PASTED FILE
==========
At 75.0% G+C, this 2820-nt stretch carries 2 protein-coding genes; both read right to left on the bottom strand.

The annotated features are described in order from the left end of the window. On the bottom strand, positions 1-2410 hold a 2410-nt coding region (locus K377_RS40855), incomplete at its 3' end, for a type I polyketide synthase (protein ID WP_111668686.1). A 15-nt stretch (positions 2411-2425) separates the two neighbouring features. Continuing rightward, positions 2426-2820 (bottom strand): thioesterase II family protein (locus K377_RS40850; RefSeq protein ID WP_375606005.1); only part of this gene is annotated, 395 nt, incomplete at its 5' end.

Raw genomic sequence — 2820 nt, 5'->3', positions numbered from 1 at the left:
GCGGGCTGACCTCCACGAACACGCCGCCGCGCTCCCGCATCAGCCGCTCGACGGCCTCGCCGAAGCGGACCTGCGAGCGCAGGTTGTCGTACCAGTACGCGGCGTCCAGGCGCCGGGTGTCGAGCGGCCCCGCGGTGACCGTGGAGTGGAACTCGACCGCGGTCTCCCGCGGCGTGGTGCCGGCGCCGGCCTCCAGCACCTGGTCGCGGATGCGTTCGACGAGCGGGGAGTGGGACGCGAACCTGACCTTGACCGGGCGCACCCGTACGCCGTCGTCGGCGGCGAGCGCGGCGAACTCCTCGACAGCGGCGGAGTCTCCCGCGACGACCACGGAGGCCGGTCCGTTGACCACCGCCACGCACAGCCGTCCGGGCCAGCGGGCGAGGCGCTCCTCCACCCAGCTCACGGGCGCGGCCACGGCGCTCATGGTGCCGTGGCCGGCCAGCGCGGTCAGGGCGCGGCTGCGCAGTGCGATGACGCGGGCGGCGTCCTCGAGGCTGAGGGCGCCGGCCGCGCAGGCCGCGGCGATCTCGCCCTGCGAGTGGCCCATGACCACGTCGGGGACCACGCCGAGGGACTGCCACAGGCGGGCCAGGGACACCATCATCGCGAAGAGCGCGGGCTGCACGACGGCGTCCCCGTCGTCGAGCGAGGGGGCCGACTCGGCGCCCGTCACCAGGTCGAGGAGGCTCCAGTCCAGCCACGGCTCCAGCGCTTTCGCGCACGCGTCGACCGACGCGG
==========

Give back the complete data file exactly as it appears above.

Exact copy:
At 75.0% G+C, this 2820-nt stretch carries 2 protein-coding genes; both read right to left on the bottom strand.

The annotated features are described in order from the left end of the window. On the bottom strand, positions 1-2410 hold a 2410-nt coding region (locus K377_RS40855), incomplete at its 3' end, for a type I polyketide synthase (protein ID WP_111668686.1). A 15-nt stretch (positions 2411-2425) separates the two neighbouring features. Continuing rightward, positions 2426-2820 (bottom strand): thioesterase II family protein (locus K377_RS40850; RefSeq protein ID WP_375606005.1); only part of this gene is annotated, 395 nt, incomplete at its 5' end.

Raw genomic sequence — 2820 nt, 5'->3', positions numbered from 1 at the left:
GCGGGCTGACCTCCACGAACACGCCGCCGCGCTCCCGCATCAGCCGCTCGACGGCCTCGCCGAAGCGGACCTGCGAGCGCAGGTTGTCGTACCAGTACGCGGCGTCCAGGCGCCGGGTGTCGAGCGGCCCCGCGGTGACCGTGGAGTGGAACTCGACCGCGGTCTCCCGCGGCGTGGTGCCGGCGCCGGCCTCCAGCACCTGGTCGCGGATGCGTTCGACGAGCGGGGAGTGGGACGCGAACCTGACCTTGACCGGGCGCACCCGTACGCCGTCGTCGGCGGCGAGCGCGGCGAACTCCTCGACAGCGGCGGAGTCTCCCGCGACGACCACGGAGGCCGGTCCGTTGACCACCGCCACGCACAGCCGTCCGGGCCAGCGGGCGAGGCGCTCCTCCACCCAGCTCACGGGCGCGGCCACGGCGCTCATGGTGCCGTGGCCGGCCAGCGCGGTCAGGGCGCGGCTGCGCAGTGCGATGACGCGGGCGGCGTCCTCGAGGCTGAGGGCGCCGGCCGCGCAGGCCGCGGCGATCTCGCCCTGCGAGTGGCCCATGACCACGTCGGGGACCACGCCGAGGGACTGCCACAGGCGGGCCAGGGACACCATCATCGCGAAGAGCGCGGGCTGCACGACGGCGTCCCCGTCGTCGAGCGAGGGGGCCGACTCGGCGCCCGTCACCAGGTCGAGGAGGCTCCAGTCCAGCCACGGCTCCAGCGCTTTCGCGCACGCGTCGACCGACGCGG